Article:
Many planners are telling clients not to expect the tax to go away.
Back when the Economic Growth and Tax Relief Reconciliation Act of 2001 was signed into law, it looked like estate planners had a lot of work to do.
Among the provisions of the mammoth tax package was the repeal of the
estate tax over a period of ten years-in an odd countdown that changed
a number of estate tax law provisions on an annual basis.
Many predicted a sticky situation in which wills would need to be updated and estate plans put on hold until at least 2010, when the law called for the complete removal of the estate tax, or 2011, when the law switches everything back to the way it was in 2001.
So how much have things changed for estate planners since President Bush signed the repeal into law four years ago? Apparently, according to planners, not much.
Many estate planners say that, aside from occasional changes in strategies, there have not been dramatic changes in the way they've dealt with clients. This is partly because, for most clients, tax savings play second-fiddle to smooth wealth transference when it comes to the nitty-gritty of drawing up a will and estate plan, advisors say.
The repeal's impact on the estate planning process has been more subtle than earth-shaking, advisors say. There's more emphasis on making plans flexible enough to deal with future changes in the law, they say. Some clients, they say, may be more reluctant to lock themselves into a life insurance trust that, in the end, may not be needed to foot an estate tax bill. That's why some advisors say they are more frequently turning to gifting to relieve the tax burden.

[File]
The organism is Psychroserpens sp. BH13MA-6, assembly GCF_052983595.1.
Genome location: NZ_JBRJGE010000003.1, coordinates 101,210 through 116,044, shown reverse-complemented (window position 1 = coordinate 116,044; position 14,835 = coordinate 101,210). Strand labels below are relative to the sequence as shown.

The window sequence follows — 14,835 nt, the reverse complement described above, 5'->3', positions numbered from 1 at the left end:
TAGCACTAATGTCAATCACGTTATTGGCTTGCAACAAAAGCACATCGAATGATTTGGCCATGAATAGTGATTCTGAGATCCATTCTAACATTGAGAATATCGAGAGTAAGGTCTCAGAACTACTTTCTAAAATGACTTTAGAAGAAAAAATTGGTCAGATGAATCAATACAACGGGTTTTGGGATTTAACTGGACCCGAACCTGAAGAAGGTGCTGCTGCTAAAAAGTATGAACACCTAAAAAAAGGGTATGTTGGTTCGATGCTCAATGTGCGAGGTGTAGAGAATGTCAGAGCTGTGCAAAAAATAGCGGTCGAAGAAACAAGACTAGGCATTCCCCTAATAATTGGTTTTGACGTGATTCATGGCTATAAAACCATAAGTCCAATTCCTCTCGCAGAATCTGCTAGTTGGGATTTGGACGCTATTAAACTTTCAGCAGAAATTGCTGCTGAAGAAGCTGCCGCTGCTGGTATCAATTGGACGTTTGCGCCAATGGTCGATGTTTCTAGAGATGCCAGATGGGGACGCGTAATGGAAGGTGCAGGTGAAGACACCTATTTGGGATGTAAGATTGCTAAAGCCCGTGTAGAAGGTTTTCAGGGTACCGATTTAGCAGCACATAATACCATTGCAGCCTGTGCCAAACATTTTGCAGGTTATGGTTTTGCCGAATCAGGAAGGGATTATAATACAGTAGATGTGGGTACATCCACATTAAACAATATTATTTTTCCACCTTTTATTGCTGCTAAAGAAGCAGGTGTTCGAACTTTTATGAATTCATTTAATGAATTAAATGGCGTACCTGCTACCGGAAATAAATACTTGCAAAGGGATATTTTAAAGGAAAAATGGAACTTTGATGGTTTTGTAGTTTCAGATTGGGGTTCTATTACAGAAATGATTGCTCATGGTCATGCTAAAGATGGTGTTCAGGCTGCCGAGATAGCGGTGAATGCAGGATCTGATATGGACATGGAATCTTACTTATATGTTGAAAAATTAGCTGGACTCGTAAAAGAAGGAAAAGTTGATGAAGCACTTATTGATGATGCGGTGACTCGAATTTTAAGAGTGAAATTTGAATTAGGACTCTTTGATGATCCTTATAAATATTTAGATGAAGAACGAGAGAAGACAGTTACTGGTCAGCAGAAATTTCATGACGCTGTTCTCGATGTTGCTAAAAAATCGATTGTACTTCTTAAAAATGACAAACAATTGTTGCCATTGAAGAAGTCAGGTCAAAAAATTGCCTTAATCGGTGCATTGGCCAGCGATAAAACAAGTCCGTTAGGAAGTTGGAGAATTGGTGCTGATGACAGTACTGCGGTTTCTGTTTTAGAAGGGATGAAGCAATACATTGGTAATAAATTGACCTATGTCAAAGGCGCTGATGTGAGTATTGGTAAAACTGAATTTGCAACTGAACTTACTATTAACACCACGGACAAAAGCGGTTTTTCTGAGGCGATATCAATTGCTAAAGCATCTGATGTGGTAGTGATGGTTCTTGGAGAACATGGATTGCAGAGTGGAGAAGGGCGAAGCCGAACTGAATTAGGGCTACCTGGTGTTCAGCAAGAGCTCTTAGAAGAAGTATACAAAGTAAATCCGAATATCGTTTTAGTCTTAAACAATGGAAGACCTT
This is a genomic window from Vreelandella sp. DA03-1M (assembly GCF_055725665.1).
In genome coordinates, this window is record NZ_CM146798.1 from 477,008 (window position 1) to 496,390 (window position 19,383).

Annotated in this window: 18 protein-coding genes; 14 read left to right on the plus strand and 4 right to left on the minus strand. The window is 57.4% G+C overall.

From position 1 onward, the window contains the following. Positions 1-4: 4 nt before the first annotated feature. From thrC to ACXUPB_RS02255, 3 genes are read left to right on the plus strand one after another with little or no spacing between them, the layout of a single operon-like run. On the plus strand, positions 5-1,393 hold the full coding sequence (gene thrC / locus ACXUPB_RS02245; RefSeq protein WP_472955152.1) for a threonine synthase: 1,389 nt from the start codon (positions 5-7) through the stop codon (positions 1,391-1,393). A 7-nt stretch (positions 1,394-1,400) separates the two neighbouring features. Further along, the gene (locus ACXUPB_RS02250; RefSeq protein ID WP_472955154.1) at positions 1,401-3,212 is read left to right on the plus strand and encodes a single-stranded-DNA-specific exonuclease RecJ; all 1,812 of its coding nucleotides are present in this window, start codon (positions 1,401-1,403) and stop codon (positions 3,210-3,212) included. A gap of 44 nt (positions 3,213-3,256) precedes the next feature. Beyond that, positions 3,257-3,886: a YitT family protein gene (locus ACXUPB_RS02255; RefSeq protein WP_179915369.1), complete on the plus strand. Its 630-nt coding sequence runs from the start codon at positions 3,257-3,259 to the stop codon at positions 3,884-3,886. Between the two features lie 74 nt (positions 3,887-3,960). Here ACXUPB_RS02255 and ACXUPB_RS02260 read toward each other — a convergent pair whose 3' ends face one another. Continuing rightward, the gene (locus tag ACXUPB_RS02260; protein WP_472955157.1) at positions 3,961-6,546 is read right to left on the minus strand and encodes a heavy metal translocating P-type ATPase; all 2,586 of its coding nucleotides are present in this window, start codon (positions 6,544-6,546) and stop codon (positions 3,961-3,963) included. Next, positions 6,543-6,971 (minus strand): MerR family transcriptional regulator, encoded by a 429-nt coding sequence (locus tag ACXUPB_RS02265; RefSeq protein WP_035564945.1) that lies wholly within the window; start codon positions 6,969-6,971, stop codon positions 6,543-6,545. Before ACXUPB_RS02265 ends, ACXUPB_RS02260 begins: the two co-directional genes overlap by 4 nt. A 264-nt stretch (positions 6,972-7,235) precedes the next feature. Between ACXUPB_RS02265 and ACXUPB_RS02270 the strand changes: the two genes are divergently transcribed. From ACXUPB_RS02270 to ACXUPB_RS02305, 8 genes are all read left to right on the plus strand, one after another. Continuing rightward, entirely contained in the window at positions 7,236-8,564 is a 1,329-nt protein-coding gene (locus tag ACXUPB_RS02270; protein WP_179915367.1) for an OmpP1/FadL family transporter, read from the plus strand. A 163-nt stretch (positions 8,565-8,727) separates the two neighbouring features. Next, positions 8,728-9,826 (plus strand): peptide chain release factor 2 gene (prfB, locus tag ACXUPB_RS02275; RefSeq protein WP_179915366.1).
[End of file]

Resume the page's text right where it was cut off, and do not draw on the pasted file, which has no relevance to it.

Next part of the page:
With exemptions changing on a yearly basis, assessing clients' tax burdens has become more complicated, they say. The law calls for the exemption to gradually increase from $675,000 in 2001 to $3.5 million in 2009. In 2010, the estate tax is repealed (making the exemption unlimited), but then in 2011 the tax is reinstated with an exemption of $1 million. Few, however, expect it to play out that way.
"It certainly has made planning more complicated for estate planners who are talking to clients and saying, 'OK, if the law goes in this direction we should do this, and if it goes in that direction we should do that," says David Ness, president of Raymond James Trust Company in St. Petersburg, Fla.
Perhaps the most vexing issue estate planners have had to face is trying to predict what will happen in the 2010-2011 timeframe. Will estate taxes be repealed or won't they? Will Congress act beforehand to bring clarity to the mess?
There are a lot of unanswered questions. So many, in fact, that advisors have given up on trying to predict the answers.
In interview after interview, advisors say their advice for many
clients is to take the safe route and proceed with the expectation that
estate taxes will never go away.
As for the guessing game, it has become something of an inside joke in the profession.